Posttreatment and retention records. A. Posttreatment intraoral photographs after ceramic crown cementation. B. 1 year after retention.

Discussion

Considering the patient’s young age and anticipated growth potential, a definitive implant restoration for the missing tooth should be postponed until the general growth is complete. The residual alveolar bone, however, was expected to resorb if a conventional fixed or removable orthodontic retainer was used to maintain the space, since these appliances do not have bone-preserving properties. Therefore, an orthodontic mini-implant interim restoration is advantageous to prevent alveolar bone resorption and satisfy esthetic concerns and until general growth is completed in the next several years. The patient was informed about the need to have a final implant restoration upon completion of growth, since the gingival level of the alveolar crest of interim mini-implant restoration is expected to be more apical than adjacent teeth in several years [6]. Another advantage of making interim restoration with orthodontic mini-implant is that the orthodontic mini-implant cast-crown restoration is significantly cheaper than the prosthesis on commercially available small diameter dental implants because the orthodontic mini-implant system does not require additional system-specific surgical kits, which increase the base fee of dental implant restoration. Not only surgical kit, but prosthetic components such as impression coping and implant analog are not required. Moreover, the C-implant system used in this report is two-piece system consisted of the body part and head part. As explained above, because the head part can be modified as abutment, there is no need to purchase another abutment. In this specific case, the size of head part provided maximum space for laser welding which enabled strong connection between head part and abutment. With previously mentioned advantages, the orthodontic mini-implant is gaining popularity as a viable option as provisional restoration in adolescent patients.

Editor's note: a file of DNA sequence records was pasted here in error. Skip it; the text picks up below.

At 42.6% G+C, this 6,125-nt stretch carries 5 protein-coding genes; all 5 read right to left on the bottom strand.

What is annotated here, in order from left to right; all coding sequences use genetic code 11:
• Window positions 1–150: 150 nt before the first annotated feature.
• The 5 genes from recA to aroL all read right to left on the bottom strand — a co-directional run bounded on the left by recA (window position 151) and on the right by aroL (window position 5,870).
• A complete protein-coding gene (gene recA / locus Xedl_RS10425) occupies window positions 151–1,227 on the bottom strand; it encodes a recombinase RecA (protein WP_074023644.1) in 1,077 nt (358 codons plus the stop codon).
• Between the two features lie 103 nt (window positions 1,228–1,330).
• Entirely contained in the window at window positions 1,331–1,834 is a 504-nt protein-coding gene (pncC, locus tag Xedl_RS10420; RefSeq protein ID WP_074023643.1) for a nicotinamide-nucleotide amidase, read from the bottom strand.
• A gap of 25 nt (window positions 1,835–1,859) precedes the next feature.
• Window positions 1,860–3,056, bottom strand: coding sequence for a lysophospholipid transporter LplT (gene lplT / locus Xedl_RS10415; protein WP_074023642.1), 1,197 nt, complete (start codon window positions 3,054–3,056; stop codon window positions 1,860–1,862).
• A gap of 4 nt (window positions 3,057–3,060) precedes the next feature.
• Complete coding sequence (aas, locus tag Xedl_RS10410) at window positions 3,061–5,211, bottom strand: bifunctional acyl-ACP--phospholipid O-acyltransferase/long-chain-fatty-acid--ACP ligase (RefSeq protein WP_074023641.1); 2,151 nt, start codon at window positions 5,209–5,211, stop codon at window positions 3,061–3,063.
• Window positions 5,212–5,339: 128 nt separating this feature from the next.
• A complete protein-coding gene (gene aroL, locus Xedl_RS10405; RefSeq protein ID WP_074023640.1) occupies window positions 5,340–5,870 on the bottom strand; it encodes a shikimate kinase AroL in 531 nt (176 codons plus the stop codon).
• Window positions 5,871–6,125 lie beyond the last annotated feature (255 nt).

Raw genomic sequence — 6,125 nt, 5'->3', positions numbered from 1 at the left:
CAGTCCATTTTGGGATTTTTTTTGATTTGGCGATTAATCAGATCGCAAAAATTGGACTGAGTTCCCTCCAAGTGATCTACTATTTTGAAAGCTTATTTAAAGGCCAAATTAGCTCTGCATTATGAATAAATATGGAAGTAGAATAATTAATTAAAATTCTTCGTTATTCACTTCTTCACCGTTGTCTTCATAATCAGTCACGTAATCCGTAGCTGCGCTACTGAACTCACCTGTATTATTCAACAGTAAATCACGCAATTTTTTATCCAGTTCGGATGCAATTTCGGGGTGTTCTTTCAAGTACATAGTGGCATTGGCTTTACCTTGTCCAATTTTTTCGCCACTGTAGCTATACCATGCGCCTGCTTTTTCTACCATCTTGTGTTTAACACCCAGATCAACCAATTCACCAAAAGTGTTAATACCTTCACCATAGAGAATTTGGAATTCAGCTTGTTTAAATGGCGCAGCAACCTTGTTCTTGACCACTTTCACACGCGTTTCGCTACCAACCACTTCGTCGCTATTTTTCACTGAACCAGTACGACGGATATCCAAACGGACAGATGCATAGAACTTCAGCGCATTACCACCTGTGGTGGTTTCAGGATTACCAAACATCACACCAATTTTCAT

Laser technology is the most efficient method when applying thermal energy to small areas and it is one of the best fusion welding techniques for dissimilar metals. Therefore, laser welding under argon shielding is a useful method in joining titanium and its alloys, overcoming the high reactivity and strong affinity of titanium with gasses such as oxygen, hydrogen and nitrogen at high temperatures [7-10].

There are many other space maintaining options in partially edentulous adolescent patients. Non-invasive adhesion fixed partially denture and interim removable partial denture are widely used in many cases. However, the former cannot prevent alveolar bone resorption and it cannot be used when there is not enough space for the adhesion wing [11-13]. The latter has esthetic problem due to its clasp and compliance issues especially with adolescent patients. As described in this report, provisional restoration with C-implant is mainly for space maintaining, therefore, the focus is on esthetics instead of function. It will help maintain the bone level of the alveolar ridge and reduce the need for future bone graft. As the surface of C-implant is sandblasted and acid-etched, the long-term use of the C-implant for orthodontic anchorage has proven to be stable under multidirectional forces [14]. However, there is no study reporting the long-term stability of the orthodontic mini-implant interim crown. Further investigation on the long-term stability will be needed. In this report, one-year follow up was performed and the result was satisfactory.

Conclusions

A 2-piece orthodontic C-implant system can serve as an excellent treatment option to retain edentulous space after orthodontic treatment until the future definitive restoration can be made.

Consent

Written informed consent was obtained from patient and parents for publication of this report and the accompanying images. A copy of the written consent is available for review by the Editor-in-Chief of this journal.

Declarations

Acknowledgements

This study was supported by the National Research Foundation of Korea funded by the Korea government (MEST) (no. 2012R1A5A2051388).

Authors’ Affiliations

(1)
Department of Prosthodontics, School of Dentistry, Kyung Hee University
(2)
Department of Orthodontics, School of Dentistry, Kyung Hee University
(3)
Division of Periodontology, Department of Dentistry, National Medical Center of Korea
(4)
Department of Orthodontics, School of Medicine, Ajou University

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Copyright

© Paek et al.; licensee BioMed Central. 2015